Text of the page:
People, Process then Technology

Change in business is constant. New systems are being replaced by either developing new software or buying an off the shelf solution. New processes are being created and current processes are being made faster, cheaper and simpler for the end user. In reality, business improvement never really ends.

I’ve been consulting with large and small businesses for over a decade and the one trend I see over and over again in projects is silo based thinking, driven by functional silos in the organization. This thinking leads to delays in projects and increased costs usually due to a functional approach to change, poor decision making & lack of properly aligned roles, responsibilities and leadership.

Today’s business leaders have been conditioned to thinking within their silo whether it be finance, accounting  banking, sales, marketing or human resources. Project budgets are allocated based on these silos, individual performance is based on these silos, overall management is based on these silos and ultimately decisions for the entire company get made based on these silos. Silo thinking creates division within organizations and that division leads to all sorts of problems that don’t support the companies ultimate goals.

When a business is trying to change or create processes, those processes span the functional silos bringing with it many decision makers from different functional groups who are simply not aligned with the goals, budgets and motivations of the leading functional group.

To solve this, a paradigm shift is needed at the executive level.

When faced with change, companies should take a process view to change rather than a functional view.

Silo mentality and these common project issues can all be tied back to this simple easy to implement approach to change.

People, Process, Technology.

Getting all 3 aligned is absolutely essential to ensuring any change management activity will work. And they have to be resolved in that order.

1. People

Appoint a process leader for each of the processes you are changing. Someone who cares about the end to end process, not just their functional area. This persons role & responsibility is to make the process the best for the company not for any particular department.

No that person should ask; What are the key issues, Who owns the process, Who all is involved, What are their roles, are they committed to improving it and working together and importantly are they prepared to do the work to fix the problem?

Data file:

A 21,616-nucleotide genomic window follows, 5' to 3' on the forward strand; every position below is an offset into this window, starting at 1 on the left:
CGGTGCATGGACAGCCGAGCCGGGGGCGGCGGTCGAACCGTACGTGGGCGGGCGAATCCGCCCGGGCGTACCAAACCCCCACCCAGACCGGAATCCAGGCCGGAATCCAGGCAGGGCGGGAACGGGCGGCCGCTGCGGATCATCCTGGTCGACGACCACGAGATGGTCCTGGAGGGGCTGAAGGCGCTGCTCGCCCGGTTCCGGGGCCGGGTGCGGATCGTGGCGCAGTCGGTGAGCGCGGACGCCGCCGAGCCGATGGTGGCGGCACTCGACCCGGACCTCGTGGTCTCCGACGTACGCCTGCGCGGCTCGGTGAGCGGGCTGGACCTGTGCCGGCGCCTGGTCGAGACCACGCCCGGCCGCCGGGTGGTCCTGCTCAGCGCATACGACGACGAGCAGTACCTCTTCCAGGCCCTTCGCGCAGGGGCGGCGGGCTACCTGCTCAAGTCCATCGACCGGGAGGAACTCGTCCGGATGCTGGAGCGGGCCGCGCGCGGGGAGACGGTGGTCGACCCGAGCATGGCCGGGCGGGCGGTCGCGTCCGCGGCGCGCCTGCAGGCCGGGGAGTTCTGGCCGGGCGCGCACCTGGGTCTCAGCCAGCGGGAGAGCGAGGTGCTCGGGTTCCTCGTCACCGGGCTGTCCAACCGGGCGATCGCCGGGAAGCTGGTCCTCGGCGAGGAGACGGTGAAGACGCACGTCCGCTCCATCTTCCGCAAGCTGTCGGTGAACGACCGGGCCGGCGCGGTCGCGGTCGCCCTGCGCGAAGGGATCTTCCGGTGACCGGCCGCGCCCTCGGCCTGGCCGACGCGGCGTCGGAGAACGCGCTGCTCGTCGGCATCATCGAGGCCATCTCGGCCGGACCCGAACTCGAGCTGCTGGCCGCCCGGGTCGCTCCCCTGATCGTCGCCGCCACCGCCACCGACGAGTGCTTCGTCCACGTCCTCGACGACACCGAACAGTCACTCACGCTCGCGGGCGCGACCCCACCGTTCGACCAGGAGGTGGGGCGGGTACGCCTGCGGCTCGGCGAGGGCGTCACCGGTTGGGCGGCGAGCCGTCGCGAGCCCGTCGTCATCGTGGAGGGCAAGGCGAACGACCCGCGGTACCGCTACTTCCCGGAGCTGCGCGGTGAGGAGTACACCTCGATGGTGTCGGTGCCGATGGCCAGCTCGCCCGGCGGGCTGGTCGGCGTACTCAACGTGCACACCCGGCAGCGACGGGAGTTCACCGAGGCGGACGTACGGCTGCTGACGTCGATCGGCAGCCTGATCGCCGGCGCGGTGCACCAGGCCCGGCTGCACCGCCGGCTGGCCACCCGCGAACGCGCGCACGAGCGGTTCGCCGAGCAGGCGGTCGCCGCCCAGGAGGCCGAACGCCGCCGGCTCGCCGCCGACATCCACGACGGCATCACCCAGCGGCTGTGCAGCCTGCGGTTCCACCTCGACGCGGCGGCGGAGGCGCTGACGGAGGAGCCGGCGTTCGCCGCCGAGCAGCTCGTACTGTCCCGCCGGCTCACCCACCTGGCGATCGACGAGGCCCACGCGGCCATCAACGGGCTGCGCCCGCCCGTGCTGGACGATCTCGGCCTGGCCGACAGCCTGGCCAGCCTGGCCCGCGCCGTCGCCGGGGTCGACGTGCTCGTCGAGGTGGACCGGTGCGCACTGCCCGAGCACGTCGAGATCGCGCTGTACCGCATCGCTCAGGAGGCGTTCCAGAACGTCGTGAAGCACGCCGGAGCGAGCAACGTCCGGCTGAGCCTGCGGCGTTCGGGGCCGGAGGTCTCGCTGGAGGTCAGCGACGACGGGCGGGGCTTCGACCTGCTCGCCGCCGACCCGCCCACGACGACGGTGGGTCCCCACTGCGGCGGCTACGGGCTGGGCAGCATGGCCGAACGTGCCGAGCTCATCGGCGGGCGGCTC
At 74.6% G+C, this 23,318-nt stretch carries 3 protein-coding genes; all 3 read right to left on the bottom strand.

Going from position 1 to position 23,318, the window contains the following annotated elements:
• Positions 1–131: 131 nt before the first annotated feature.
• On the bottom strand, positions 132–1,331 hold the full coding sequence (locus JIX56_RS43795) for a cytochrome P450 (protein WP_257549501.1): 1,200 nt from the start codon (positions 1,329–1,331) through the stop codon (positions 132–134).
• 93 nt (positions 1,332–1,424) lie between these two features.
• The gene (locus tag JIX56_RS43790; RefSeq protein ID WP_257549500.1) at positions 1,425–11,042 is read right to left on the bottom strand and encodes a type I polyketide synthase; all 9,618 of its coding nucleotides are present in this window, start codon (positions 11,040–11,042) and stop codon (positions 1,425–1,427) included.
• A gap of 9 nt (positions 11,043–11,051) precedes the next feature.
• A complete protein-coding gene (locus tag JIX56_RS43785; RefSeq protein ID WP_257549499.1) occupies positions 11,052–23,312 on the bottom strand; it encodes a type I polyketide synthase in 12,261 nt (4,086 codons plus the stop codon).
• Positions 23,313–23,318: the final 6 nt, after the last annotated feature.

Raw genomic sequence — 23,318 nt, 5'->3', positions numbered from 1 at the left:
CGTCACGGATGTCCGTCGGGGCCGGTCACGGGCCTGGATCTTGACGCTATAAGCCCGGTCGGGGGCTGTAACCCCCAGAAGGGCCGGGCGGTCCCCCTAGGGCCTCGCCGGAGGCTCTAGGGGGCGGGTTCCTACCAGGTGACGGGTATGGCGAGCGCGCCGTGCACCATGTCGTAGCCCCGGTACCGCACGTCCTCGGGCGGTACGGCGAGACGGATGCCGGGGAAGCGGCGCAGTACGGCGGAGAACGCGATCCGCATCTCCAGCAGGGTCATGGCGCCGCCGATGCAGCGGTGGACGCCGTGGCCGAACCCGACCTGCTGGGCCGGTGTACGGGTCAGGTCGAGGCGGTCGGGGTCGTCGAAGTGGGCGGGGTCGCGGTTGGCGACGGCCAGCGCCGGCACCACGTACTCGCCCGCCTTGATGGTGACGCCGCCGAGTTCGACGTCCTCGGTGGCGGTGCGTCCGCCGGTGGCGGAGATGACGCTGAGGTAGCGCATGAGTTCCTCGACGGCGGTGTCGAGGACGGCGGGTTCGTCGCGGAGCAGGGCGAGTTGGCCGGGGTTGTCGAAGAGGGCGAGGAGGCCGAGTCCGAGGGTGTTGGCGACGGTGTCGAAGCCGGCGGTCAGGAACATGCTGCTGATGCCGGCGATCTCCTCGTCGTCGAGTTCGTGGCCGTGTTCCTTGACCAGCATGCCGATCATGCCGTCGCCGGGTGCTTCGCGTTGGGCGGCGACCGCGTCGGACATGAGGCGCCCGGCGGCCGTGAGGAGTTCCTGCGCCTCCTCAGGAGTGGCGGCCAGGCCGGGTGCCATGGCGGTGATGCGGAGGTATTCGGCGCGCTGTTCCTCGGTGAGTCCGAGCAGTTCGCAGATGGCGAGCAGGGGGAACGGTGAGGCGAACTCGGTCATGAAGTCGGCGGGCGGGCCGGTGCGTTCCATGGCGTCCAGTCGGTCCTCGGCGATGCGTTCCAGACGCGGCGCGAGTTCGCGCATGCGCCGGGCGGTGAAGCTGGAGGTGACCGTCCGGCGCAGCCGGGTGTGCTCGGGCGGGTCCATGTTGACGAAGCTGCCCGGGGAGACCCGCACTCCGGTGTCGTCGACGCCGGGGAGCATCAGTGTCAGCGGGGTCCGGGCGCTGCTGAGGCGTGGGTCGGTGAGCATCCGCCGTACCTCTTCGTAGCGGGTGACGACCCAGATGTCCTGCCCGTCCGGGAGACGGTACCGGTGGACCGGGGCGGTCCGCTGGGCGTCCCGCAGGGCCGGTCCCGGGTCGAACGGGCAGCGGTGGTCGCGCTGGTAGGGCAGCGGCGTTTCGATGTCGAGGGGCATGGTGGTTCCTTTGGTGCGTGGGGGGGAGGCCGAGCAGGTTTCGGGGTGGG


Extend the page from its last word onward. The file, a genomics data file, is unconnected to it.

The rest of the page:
2. Process

A process can be defined as starting with a trigger event that creates a chain of actions that results in something being prepared for a customer of that process. Accounts payable, employee on-boarding, customer complaints are all process examples that involve many departments in a company.

Starting at high level and identifying the key big steps is important to see the process from end to end. Then moving into more detail to capture the various layers involved and various exceptions. Focusing on the high frequency transactions can have significant benefit to standardizing the process. But also remember that it can be the non-standard transactions where service is slipping most or the potential for significant failure in the process may exist. You need to look at it from end to end across all areas of the business involve in the process.

Document them in diagrams so everyone involved can see and understand the process and so that everyone has visibility to make the best business decision.

Iterate often.

3. Technology

Once the people are aligned, and the process developed and clarified, technology can be applied to execute the process as it was designed. Because this is the most expensive step, you know that what you decide here will align with what the business actually needs and the project can deliver on it’s objectives.

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People, Process then Technology
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